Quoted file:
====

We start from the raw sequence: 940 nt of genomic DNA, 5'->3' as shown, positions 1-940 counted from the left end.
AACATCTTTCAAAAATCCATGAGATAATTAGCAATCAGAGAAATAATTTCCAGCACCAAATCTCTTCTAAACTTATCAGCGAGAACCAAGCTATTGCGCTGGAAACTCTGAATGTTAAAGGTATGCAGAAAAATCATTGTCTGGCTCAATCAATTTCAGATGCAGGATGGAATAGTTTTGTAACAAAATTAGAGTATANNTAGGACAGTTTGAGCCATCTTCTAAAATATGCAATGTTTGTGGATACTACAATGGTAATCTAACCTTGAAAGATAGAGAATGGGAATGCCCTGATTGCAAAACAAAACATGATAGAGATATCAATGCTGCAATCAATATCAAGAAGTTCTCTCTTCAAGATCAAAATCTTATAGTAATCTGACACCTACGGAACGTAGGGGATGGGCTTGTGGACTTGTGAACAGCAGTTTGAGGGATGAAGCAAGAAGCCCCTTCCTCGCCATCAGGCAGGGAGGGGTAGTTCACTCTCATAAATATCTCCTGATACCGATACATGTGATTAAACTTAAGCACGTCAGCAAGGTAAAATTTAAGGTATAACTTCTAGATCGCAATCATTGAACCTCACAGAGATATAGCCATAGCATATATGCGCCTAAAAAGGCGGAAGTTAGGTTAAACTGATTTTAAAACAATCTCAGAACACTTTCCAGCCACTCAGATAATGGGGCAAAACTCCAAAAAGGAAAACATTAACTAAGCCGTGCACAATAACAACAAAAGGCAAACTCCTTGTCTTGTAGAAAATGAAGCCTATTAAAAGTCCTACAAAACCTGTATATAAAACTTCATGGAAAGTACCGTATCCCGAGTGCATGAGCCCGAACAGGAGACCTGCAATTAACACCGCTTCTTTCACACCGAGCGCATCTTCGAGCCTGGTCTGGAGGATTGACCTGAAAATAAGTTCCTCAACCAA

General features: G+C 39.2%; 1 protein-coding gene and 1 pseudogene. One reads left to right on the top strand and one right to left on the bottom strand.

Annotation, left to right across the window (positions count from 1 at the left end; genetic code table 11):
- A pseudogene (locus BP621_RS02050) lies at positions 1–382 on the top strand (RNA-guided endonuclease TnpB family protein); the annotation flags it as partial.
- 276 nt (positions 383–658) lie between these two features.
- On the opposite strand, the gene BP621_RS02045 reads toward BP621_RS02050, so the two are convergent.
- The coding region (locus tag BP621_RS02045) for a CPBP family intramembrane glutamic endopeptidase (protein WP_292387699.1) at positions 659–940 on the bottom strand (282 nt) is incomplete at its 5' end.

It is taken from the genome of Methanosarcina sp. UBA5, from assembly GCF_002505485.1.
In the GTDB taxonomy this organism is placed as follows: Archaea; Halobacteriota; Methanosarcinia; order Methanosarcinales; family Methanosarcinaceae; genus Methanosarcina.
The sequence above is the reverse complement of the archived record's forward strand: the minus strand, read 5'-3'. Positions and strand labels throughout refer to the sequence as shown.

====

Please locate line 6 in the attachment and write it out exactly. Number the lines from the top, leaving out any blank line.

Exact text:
- 276 nt (positions 383–658) lie between these two features.